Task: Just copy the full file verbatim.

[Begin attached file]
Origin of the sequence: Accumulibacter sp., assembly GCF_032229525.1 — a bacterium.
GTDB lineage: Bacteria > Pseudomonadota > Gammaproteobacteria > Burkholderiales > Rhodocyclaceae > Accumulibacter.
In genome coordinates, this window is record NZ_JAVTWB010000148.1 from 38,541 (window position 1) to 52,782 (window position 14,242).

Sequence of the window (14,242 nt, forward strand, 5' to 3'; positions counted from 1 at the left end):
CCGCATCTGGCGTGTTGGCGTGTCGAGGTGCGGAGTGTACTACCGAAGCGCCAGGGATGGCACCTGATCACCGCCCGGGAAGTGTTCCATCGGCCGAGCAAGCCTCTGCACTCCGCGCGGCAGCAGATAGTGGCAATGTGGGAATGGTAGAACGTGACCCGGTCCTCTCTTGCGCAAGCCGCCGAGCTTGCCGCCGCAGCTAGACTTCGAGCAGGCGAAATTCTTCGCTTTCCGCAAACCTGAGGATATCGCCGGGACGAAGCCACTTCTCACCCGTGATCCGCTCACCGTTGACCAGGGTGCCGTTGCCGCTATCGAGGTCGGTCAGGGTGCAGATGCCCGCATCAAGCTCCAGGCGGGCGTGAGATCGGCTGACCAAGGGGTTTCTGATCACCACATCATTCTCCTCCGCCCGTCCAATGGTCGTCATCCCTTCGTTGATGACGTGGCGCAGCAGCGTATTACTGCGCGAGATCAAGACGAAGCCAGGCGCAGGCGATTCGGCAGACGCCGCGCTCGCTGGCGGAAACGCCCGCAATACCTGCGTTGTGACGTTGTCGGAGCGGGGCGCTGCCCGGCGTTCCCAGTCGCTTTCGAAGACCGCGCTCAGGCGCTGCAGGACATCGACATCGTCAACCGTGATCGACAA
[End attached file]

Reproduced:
Origin of the sequence: Accumulibacter sp., assembly GCF_032229525.1 — a bacterium.
GTDB lineage: Bacteria > Pseudomonadota > Gammaproteobacteria > Burkholderiales > Rhodocyclaceae > Accumulibacter.
In genome coordinates, this window is record NZ_JAVTWB010000148.1 from 38,541 (window position 1) to 52,782 (window position 14,242).

Sequence of the window (14,242 nt, forward strand, 5' to 3'; positions counted from 1 at the left end):
CCGCATCTGGCGTGTTGGCGTGTCGAGGTGCGGAGTGTACTACCGAAGCGCCAGGGATGGCACCTGATCACCGCCCGGGAAGTGTTCCATCGGCCGAGCAAGCCTCTGCACTCCGCGCGGCAGCAGATAGTGGCAATGTGGGAATGGTAGAACGTGACCCGGTCCTCTCTTGCGCAAGCCGCCGAGCTTGCCGCCGCAGCTAGACTTCGAGCAGGCGAAATTCTTCGCTTTCCGCAAACCTGAGGATATCGCCGGGACGAAGCCACTTCTCACCCGTGATCCGCTCACCGTTGACCAGGGTGCCGTTGCCGCTATCGAGGTCGGTCAGGGTGCAGATGCCCGCATCAAGCTCCAGGCGGGCGTGAGATCGGCTGACCAAGGGGTTTCTGATCACCACATCATTCTCCTCCGCCCGTCCAATGGTCGTCATCCCTTCGTTGATGACGTGGCGCAGCAGCGTATTACTGCGCGAGATCAAGACGAAGCCAGGCGCAGGCGATTCGGCAGACGCCGCGCTCGCTGGCGGAAACGCCCGCAATACCTGCGTTGTGACGTTGTCGGAGCGGGGCGCTGCCCGGCGTTCCCAGTCGCTTTCGAAGACCGCGCTCAGGCGCTGCAGGACATCGACATCGTCAACCGTGATCGACAA